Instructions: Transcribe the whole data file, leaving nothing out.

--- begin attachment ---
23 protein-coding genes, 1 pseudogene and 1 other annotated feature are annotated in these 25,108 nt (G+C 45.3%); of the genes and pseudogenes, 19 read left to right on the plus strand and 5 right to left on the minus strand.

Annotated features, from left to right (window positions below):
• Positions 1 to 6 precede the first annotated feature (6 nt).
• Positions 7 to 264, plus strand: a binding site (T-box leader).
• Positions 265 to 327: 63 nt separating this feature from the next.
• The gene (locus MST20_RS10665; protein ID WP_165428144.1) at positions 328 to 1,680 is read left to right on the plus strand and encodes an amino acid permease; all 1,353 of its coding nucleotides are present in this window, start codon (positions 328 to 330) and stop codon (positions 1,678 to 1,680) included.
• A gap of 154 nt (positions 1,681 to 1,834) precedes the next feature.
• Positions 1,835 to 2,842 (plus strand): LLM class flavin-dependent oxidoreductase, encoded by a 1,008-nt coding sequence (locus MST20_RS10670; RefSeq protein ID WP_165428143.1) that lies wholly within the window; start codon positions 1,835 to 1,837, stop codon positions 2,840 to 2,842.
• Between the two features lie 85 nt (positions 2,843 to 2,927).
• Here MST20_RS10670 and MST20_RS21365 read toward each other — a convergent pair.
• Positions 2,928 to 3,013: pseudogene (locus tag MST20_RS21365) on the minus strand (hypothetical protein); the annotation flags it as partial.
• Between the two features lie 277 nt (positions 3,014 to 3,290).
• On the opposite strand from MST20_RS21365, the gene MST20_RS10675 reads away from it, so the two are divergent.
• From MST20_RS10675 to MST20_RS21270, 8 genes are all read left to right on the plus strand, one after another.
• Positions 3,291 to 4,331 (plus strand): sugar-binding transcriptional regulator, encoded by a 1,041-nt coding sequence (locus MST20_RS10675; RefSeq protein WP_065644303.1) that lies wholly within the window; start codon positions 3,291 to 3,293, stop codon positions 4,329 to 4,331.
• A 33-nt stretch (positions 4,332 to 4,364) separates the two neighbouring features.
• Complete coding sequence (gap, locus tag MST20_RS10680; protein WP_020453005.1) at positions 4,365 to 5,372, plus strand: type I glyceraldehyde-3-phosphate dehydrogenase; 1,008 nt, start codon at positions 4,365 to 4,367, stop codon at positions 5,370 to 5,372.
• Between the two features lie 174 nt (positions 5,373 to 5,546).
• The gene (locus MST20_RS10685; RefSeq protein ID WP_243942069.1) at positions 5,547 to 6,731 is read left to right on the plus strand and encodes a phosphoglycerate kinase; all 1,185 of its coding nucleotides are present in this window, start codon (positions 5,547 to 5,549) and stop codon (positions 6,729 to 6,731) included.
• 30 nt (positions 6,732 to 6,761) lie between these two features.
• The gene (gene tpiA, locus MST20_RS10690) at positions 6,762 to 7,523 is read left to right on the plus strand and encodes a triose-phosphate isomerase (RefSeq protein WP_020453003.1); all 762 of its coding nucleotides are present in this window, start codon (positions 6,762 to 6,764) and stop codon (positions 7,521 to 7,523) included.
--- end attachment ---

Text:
23 protein-coding genes, 1 pseudogene and 1 other annotated feature are annotated in these 25,108 nt (G+C 45.3%); of the genes and pseudogenes, 19 read left to right on the plus strand and 5 right to left on the minus strand.

Annotated features, from left to right (window positions below):
• Positions 1 to 6 precede the first annotated feature (6 nt).
• Positions 7 to 264, plus strand: a binding site (T-box leader).
• Positions 265 to 327: 63 nt separating this feature from the next.
• The gene (locus MST20_RS10665; protein ID WP_165428144.1) at positions 328 to 1,680 is read left to right on the plus strand and encodes an amino acid permease; all 1,353 of its coding nucleotides are present in this window, start codon (positions 328 to 330) and stop codon (positions 1,678 to 1,680) included.
• A gap of 154 nt (positions 1,681 to 1,834) precedes the next feature.
• Positions 1,835 to 2,842 (plus strand): LLM class flavin-dependent oxidoreductase, encoded by a 1,008-nt coding sequence (locus MST20_RS10670; RefSeq protein ID WP_165428143.1) that lies wholly within the window; start codon positions 1,835 to 1,837, stop codon positions 2,840 to 2,842.
• Between the two features lie 85 nt (positions 2,843 to 2,927).
• Here MST20_RS10670 and MST20_RS21365 read toward each other — a convergent pair.
• Positions 2,928 to 3,013: pseudogene (locus tag MST20_RS21365) on the minus strand (hypothetical protein); the annotation flags it as partial.
• Between the two features lie 277 nt (positions 3,014 to 3,290).
• On the opposite strand from MST20_RS21365, the gene MST20_RS10675 reads away from it, so the two are divergent.
• From MST20_RS10675 to MST20_RS21270, 8 genes are all read left to right on the plus strand, one after another.
• Positions 3,291 to 4,331 (plus strand): sugar-binding transcriptional regulator, encoded by a 1,041-nt coding sequence (locus MST20_RS10675; RefSeq protein WP_065644303.1) that lies wholly within the window; start codon positions 3,291 to 3,293, stop codon positions 4,329 to 4,331.
• A 33-nt stretch (positions 4,332 to 4,364) separates the two neighbouring features.
• Complete coding sequence (gap, locus tag MST20_RS10680; protein WP_020453005.1) at positions 4,365 to 5,372, plus strand: type I glyceraldehyde-3-phosphate dehydrogenase; 1,008 nt, start codon at positions 4,365 to 4,367, stop codon at positions 5,370 to 5,372.
• Between the two features lie 174 nt (positions 5,373 to 5,546).
• The gene (locus MST20_RS10685; RefSeq protein ID WP_243942069.1) at positions 5,547 to 6,731 is read left to right on the plus strand and encodes a phosphoglycerate kinase; all 1,185 of its coding nucleotides are present in this window, start codon (positions 5,547 to 5,549) and stop codon (positions 6,729 to 6,731) included.
• 30 nt (positions 6,732 to 6,761) lie between these two features.
• The gene (gene tpiA, locus MST20_RS10690) at positions 6,762 to 7,523 is read left to right on the plus strand and encodes a triose-phosphate isomerase (RefSeq protein WP_020453003.1); all 762 of its coding nucleotides are present in this window, start codon (positions 6,762 to 6,764) and stop codon (positions 7,521 to 7,523) included.